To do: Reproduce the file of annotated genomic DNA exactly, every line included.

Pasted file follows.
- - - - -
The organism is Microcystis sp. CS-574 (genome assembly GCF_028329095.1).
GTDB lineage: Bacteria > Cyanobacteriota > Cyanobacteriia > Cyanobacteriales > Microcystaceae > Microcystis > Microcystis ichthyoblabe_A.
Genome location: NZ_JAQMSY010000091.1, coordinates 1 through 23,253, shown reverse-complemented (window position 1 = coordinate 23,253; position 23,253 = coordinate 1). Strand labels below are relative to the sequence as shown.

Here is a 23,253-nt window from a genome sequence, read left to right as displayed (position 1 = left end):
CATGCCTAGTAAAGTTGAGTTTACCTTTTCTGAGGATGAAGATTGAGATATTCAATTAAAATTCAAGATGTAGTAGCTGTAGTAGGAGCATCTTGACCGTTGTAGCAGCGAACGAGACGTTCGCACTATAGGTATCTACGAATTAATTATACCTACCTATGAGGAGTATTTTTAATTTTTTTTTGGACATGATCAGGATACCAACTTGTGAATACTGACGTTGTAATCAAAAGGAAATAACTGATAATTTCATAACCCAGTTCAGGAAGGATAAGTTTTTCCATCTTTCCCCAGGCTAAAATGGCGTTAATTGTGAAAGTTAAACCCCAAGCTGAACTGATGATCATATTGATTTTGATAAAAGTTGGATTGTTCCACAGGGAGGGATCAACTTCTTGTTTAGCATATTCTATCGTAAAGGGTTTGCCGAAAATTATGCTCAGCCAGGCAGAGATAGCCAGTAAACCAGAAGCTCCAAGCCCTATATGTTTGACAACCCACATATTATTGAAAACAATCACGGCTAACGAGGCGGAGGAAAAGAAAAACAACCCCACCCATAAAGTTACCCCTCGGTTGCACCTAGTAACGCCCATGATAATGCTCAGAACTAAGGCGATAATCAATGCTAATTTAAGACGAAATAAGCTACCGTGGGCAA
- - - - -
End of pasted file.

The organism is Microcystis sp. CS-574 (genome assembly GCF_028329095.1).
GTDB lineage: Bacteria > Cyanobacteriota > Cyanobacteriia > Cyanobacteriales > Microcystaceae > Microcystis > Microcystis ichthyoblabe_A.
Genome location: NZ_JAQMSY010000091.1, coordinates 1 through 23,253, shown reverse-complemented (window position 1 = coordinate 23,253; position 23,253 = coordinate 1). Strand labels below are relative to the sequence as shown.

Here is a 23,253-nt window from a genome sequence, read left to right as displayed (position 1 = left end):
CATGCCTAGTAAAGTTGAGTTTACCTTTTCTGAGGATGAAGATTGAGATATTCAATTAAAATTCAAGATGTAGTAGCTGTAGTAGGAGCATCTTGACCGTTGTAGCAGCGAACGAGACGTTCGCACTATAGGTATCTACGAATTAATTATACCTACCTATGAGGAGTATTTTTAATTTTTTTTTGGACATGATCAGGATACCAACTTGTGAATACTGACGTTGTAATCAAAAGGAAATAACTGATAATTTCATAACCCAGTTCAGGAAGGATAAGTTTTTCCATCTTTCCCCAGGCTAAAATGGCGTTAATTGTGAAAGTTAAACCCCAAGCTGAACTGATGATCATATTGATTTTGATAAAAGTTGGATTGTTCCACAGGGAGGGATCAACTTCTTGTTTAGCATATTCTATCGTAAAGGGTTTGCCGAAAATTATGCTCAGCCAGGCAGAGATAGCCAGTAAACCAGAAGCTCCAAGCCCTATATGTTTGACAACCCACATATTATTGAAAACAATCACGGCTAACGAGGCGGAGGAAAAGAAAAACAACCCCACCCATAAAGTTACCCCTCGGTTGCACCTAGTAACGCCCATGATAATGCTCAGAACTAAGGCGATAATCAATGCTAATTTAAGACGAAATAAGCTACCGTGGGCAA